Format

Send to

Choose Destination
Ophthalmology. 2012 Jun;119(6):1097-101. doi: 10.1016/j.ophtha.2012.01.008. Epub 2012 Mar 3.

Improving the second-eye refractive error in patients undergoing bilateral sequential cataract surgery.

Author information

1
Department of Ophthalmology and Visual Sciences, University of Illinois at Chicago Eye and Ear Infirmary, Chicago, Illinois 60612, USA. renujiv@gmail.com

Abstract

PURPOSE:

To assess the refractive error in the second eye to undergo surgery when the intraocular lens (IOL) power was modified to correct 50% of the error from the first eye when such an error exceeded 0.50 diopter (D).

DESIGN:

Prospective, observational case series.

PARTICIPANTS:

Two hundred fifty patients with bilateral, sequential cataract surgery.

METHODS:

Two hundred fifty consecutive patients who underwent the first-eye cataract operation 1 to 3 months earlier were scheduled for cataract surgery in the second eye. When choosing the IOL power for the second eye, the calculations were adjusted to correct 50% of the first-eye refractive error (FERE). The adjusted second-eye refractive error (aSERE) was evaluated 6 to 8 weeks after surgery. It was compared with the FERE, with a potential nonadjusted SERE, and with a potential fully adjusted SERE.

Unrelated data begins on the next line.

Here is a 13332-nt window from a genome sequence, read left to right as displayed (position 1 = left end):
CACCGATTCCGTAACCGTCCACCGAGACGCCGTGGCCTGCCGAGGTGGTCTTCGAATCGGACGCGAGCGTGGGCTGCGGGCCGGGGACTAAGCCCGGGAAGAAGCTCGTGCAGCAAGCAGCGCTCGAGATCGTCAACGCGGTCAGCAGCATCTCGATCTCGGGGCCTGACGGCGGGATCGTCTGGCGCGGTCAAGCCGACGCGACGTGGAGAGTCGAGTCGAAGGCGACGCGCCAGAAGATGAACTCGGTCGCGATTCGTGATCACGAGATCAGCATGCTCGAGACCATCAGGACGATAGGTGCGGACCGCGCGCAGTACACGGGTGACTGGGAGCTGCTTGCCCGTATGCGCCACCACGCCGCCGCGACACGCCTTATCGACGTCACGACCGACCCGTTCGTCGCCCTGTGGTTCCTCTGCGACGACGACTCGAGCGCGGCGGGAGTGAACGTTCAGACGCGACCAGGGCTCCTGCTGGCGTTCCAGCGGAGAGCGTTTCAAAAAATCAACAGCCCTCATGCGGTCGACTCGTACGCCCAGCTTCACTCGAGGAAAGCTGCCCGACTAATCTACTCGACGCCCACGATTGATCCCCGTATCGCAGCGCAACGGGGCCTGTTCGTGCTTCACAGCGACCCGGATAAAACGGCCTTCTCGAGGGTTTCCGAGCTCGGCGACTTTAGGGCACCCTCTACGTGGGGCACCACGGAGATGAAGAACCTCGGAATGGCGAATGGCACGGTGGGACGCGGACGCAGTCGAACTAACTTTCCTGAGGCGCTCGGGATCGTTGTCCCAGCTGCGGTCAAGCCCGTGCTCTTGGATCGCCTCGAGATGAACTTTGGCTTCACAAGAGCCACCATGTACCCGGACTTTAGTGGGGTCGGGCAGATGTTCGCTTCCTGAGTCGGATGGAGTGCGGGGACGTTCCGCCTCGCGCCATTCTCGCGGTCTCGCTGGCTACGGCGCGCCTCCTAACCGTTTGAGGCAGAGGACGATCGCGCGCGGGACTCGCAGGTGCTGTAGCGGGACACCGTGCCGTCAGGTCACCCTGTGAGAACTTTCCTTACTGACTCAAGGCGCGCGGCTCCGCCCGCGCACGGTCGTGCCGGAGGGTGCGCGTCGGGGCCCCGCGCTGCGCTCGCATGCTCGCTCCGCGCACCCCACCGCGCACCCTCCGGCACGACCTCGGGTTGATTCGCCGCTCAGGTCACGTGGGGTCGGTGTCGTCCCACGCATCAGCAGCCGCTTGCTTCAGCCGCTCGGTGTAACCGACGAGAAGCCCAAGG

MAIN OUTCOME MEASURES:

Postoperative refractive error.

RESULTS:

The median aSERE was significantly lower in the second eye compared with the median FERE in the 47 cases in which the FERE ranged from -0.50 to -1.00 D (-0.12 vs. -0.66 D), in the 15 cases in which the FERE exceeded -1.00 D (-0.12 vs. -1.25 D), in the 24 cases in which the FERE ranged from 0.50 to 1.00 D (-0.03 vs. 0.65 D), and in the 11 cases in which the FERE exceeded 1.00 D (-0.29 vs. 1.19 D). The difference was statistically significant in all categories (P<0.00001).

CONCLUSIONS:

In patients undergoing bilateral sequential cataract surgery and in cases in which the FERE exceeded 0.50 D, the refractive error of the second eye can be improved by modifying the IOL power to correct up to 50% of the error from the first eye.

FINANCIAL DISCLOSURE(S):

The author(s) have no proprietary or commercial interest in any materials discussed in this article.

PMID:
22385971
DOI:
10.1016/j.ophtha.2012.01.008
[Indexed for MEDLINE]

Supplemental Content

Full text links

Icon for Elsevier Science
Loading ...
Support Center